The hospital I used to work in is situated near a rice field and the area has been known to have several sightings of snakes. One day, a distress call was made at the ER seconds after a one-year old child was brought in. The child was bitten by a snake just outside their house which is fronting the hospital. When I saw him, he was already unconscious without spontaneous breathing, but I could still hear faint heart sounds. He had two snake bite marks on his right leg, without swelling and bleeding. I noticed the tourniquet was applied 3 inches above the bite. I began to question why the child looked so terribly ill. Parents admitted that 3 hours had already passed from the time he was bitten before they rushed him to the hospital, because they first brought the child to a traditional healer. I intubated the child, gave respiratory support and emergency medicines, but I needed to transport him to a tertiary hospital where antivenom was available. The last thing I’ve heard, the child did not make it. It was too late.
Snakebites, although rare, should not be underestimated. A victim’s age does not affect the severity of snakebites, but size does. This is the reason why infants and children are more vulnerable to envenomation. However, not all snakes are poisonous. Non-poisonous snakes have narrow heads, smooth tapered bodies, no facial pits, rounded pupils, and double row of teeth. Pit vipers have arrow-head or triangular head, with facial pits between the eyes and nostril, vertical or elliptical pupils, and movable fangs. Lastly, cobras have the characteristic hoods, which spread when they are threatened.
It is very important to differentiate between the bite of a pit viper with that of a cobra because their treatments differ (Cobra antivenom is useless against venom of other poisonous snakes). In viper bites, the swelling is marked and extensive which may involve the whole extremity, associated with bleeding symptoms that can lead to shock. In contrast, cobra bites are characterized with burning pain in the bitten area that frequently radiates up the limb. Swelling is less intense than that of viper bites. There is dusky discoloration around the bite marks that extends and darkens. Victims of cobra bites usually present with rapidly progressive paralysis of muscles and cessation of breathing.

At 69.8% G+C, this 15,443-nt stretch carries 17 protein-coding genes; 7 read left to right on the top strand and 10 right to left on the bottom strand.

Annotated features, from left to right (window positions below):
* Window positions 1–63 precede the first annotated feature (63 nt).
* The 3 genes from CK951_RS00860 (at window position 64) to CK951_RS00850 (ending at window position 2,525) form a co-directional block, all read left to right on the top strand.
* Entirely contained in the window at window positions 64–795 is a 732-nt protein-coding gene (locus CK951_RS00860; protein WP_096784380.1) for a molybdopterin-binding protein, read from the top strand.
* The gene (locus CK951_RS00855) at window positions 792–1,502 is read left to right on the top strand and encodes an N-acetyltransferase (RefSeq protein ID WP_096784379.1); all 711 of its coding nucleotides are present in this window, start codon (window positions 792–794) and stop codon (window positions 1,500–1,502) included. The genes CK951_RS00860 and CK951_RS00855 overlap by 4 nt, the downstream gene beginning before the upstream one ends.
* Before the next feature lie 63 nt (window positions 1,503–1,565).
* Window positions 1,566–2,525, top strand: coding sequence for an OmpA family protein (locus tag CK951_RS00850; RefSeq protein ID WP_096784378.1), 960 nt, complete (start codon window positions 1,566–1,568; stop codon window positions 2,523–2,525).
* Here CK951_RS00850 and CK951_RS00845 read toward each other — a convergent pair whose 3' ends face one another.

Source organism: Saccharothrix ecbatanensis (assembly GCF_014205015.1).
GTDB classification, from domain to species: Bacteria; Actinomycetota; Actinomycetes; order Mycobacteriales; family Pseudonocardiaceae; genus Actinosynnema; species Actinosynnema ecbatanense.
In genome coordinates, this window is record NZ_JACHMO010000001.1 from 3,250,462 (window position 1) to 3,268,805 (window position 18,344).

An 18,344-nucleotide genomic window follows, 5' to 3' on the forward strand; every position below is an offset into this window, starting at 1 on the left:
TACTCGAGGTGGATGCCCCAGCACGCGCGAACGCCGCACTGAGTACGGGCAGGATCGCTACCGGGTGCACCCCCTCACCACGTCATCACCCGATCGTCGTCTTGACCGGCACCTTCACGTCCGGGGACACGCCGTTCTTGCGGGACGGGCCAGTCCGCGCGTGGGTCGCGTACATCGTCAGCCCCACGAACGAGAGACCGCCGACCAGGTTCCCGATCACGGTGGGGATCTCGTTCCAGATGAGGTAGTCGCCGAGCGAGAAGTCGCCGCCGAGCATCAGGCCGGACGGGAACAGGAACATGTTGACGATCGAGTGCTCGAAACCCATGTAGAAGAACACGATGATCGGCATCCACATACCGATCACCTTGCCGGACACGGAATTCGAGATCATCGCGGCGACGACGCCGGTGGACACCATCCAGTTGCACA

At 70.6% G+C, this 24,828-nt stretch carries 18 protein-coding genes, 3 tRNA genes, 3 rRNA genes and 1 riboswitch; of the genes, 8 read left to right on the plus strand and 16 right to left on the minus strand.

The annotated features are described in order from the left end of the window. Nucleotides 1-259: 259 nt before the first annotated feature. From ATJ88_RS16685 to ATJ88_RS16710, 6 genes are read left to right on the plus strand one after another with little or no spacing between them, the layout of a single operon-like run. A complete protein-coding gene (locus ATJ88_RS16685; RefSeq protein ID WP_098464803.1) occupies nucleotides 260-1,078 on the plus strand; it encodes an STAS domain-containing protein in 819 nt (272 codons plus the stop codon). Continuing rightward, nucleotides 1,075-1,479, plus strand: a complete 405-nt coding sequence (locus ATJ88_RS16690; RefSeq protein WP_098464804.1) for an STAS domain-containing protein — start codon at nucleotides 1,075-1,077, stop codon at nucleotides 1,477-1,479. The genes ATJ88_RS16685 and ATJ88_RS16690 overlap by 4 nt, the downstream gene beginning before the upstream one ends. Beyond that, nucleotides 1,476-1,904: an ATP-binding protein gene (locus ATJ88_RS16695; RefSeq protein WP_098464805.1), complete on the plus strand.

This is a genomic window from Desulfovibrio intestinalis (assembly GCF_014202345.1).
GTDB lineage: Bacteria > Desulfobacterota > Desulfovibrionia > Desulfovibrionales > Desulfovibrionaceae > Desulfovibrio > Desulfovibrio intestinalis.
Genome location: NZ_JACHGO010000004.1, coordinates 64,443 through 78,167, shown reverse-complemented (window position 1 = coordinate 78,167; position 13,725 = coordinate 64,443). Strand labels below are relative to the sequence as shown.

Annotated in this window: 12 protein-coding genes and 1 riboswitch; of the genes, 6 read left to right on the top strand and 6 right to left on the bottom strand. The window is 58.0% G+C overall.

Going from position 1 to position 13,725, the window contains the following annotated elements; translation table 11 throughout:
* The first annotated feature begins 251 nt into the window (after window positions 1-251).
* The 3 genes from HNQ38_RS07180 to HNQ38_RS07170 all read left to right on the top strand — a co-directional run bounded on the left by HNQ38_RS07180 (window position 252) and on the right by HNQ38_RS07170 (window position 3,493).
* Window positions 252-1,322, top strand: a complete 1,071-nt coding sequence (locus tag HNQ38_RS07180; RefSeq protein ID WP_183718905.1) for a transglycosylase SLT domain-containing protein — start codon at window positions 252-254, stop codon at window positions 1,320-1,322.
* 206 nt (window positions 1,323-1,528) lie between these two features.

Although antivenom is the ultimate treatment for poisonous snake bites which is available only in hospitals, personal knowledge of how to deal with snake bites at the time and place of incident is just as important.
Here are some guiding principles in the initial management of snake bites.
#1. No incision should be made on the bite site. Manipulation of the bite site can introduce infection and delay healing, or may damage nerves and tendons.
#2. Do not apply an arterial tourniquet. If transport to a hospital with antivenom will take more than 30 minutes, apply an absorption delaying compression bandage (such as cloth/towels torn into strips or panty hose) around the limb and ON the bitten area. It should be as tight as one would bind a sprained ankle.
#3. If the bite is on the trunk, neck, and head, apply a firm pressure OVER the bitten area. Do not restrict chest movements.
#4 If venom enters the eyes (from a spitting cobra), patient’s head should be immersed in water and the patient should be told to blink. In doing so, venom will be quickly diluted with no further ill effects in most cases.
#5 During transit, the bitten limb should be moved as little as possible to minimize the spread of venom. Hence, the involved limb should be immobilized using splints.
#6 If possible, bring transport to the patient rather than vice versa to lessen movement of the body which could enhance spread of the venom.
#7 Bite wounds may be insignificant. Patients, most especially children who claim that they have been bitten, even in the absence of fang marks, should be believed.
Snakebites are rare, but its rarity must not make anyone complacent about it. For every patient who has been bitten, it is a matter of life and death. And doing the proper initial treatment at home could tip the balance toward a life-saving end and hopefully spare the life of the victim.